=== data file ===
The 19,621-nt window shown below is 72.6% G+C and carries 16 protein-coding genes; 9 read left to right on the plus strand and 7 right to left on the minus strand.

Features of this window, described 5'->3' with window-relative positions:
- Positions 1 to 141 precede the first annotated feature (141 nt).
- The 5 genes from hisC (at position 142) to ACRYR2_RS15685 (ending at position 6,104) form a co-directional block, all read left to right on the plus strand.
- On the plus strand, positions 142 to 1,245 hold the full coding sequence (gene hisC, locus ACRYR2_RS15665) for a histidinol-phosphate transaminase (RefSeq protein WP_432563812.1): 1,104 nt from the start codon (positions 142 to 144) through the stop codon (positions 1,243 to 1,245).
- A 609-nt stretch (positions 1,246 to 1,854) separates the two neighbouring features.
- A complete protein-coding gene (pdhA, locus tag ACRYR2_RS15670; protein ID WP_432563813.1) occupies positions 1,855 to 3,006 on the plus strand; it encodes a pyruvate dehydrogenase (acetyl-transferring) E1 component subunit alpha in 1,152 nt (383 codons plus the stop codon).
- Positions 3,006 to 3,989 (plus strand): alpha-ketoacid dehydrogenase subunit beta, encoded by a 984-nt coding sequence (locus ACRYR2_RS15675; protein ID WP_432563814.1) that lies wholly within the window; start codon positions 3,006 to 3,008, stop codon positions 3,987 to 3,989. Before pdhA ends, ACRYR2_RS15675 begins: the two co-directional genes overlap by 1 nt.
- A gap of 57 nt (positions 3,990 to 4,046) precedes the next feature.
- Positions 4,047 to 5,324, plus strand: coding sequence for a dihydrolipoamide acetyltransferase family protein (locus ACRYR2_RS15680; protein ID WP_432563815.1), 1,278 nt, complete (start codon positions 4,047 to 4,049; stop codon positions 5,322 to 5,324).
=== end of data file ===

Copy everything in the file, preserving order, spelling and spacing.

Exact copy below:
The 19,621-nt window shown below is 72.6% G+C and carries 16 protein-coding genes; 9 read left to right on the plus strand and 7 right to left on the minus strand.

Features of this window, described 5'->3' with window-relative positions:
- Positions 1 to 141 precede the first annotated feature (141 nt).
- The 5 genes from hisC (at position 142) to ACRYR2_RS15685 (ending at position 6,104) form a co-directional block, all read left to right on the plus strand.
- On the plus strand, positions 142 to 1,245 hold the full coding sequence (gene hisC, locus ACRYR2_RS15665) for a histidinol-phosphate transaminase (RefSeq protein WP_432563812.1): 1,104 nt from the start codon (positions 142 to 144) through the stop codon (positions 1,243 to 1,245).
- A 609-nt stretch (positions 1,246 to 1,854) separates the two neighbouring features.
- A complete protein-coding gene (pdhA, locus tag ACRYR2_RS15670; protein ID WP_432563813.1) occupies positions 1,855 to 3,006 on the plus strand; it encodes a pyruvate dehydrogenase (acetyl-transferring) E1 component subunit alpha in 1,152 nt (383 codons plus the stop codon).
- Positions 3,006 to 3,989 (plus strand): alpha-ketoacid dehydrogenase subunit beta, encoded by a 984-nt coding sequence (locus ACRYR2_RS15675; protein ID WP_432563814.1) that lies wholly within the window; start codon positions 3,006 to 3,008, stop codon positions 3,987 to 3,989. Before pdhA ends, ACRYR2_RS15675 begins: the two co-directional genes overlap by 1 nt.
- A gap of 57 nt (positions 3,990 to 4,046) precedes the next feature.
- Positions 4,047 to 5,324, plus strand: coding sequence for a dihydrolipoamide acetyltransferase family protein (locus ACRYR2_RS15680; protein ID WP_432563815.1), 1,278 nt, complete (start codon positions 4,047 to 4,049; stop codon positions 5,322 to 5,324).